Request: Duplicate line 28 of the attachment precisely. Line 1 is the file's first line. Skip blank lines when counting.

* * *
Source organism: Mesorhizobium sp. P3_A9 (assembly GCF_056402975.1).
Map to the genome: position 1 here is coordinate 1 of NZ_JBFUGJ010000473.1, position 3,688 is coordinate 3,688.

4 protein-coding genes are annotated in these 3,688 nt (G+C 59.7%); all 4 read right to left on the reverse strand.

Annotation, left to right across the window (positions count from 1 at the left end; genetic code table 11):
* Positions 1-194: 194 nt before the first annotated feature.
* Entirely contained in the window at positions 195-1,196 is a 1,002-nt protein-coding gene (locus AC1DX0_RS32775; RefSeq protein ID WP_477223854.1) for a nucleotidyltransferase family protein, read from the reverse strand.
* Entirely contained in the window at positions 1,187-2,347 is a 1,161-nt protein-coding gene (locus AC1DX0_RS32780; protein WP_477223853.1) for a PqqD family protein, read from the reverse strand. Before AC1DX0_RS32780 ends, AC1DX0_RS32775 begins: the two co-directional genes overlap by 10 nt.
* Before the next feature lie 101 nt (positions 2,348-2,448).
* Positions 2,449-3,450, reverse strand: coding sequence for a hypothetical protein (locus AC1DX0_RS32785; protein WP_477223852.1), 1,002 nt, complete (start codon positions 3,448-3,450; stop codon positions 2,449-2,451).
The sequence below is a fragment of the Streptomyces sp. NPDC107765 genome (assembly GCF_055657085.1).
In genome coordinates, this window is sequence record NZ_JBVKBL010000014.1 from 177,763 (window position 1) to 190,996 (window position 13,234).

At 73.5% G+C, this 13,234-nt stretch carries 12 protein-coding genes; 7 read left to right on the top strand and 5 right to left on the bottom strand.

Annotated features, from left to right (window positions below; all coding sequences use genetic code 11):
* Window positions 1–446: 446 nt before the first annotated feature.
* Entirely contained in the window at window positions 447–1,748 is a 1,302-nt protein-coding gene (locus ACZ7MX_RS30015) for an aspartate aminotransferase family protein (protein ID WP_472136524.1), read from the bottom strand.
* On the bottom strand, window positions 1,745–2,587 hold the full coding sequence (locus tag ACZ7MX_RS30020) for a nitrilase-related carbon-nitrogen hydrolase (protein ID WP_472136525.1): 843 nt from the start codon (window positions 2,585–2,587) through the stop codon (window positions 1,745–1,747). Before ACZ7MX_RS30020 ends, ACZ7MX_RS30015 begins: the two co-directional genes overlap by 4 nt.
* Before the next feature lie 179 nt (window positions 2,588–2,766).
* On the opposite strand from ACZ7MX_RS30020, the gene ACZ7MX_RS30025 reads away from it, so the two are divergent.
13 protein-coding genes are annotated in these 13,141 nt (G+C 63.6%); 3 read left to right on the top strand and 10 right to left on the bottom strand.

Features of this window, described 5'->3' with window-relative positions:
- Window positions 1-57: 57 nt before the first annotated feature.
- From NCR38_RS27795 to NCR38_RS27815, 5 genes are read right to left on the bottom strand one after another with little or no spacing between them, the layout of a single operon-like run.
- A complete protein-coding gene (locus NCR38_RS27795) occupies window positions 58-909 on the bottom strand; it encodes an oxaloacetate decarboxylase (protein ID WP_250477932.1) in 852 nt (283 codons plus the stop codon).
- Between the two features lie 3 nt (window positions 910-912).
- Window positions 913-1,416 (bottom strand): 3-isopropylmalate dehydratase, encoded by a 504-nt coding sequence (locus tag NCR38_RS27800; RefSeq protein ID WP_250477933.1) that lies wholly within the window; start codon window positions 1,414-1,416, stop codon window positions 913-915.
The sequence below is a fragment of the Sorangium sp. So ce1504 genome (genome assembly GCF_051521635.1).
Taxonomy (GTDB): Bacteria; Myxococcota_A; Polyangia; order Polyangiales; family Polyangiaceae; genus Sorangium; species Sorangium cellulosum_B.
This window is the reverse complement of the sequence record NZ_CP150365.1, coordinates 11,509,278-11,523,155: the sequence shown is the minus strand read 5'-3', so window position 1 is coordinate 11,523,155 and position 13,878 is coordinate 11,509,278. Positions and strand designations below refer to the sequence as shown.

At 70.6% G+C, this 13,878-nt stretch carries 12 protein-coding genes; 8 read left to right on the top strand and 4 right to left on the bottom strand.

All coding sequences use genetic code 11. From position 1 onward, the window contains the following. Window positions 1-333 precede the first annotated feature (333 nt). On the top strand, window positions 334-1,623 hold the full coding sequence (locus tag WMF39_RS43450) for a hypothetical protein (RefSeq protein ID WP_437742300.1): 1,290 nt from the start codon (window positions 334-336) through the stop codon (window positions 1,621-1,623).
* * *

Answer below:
This window is the reverse complement of the sequence record NZ_CP150365.1, coordinates 11,509,278-11,523,155: the sequence shown is the minus strand read 5'-3', so window position 1 is coordinate 11,523,155 and position 13,878 is coordinate 11,509,278. Positions and strand designations below refer to the sequence as shown.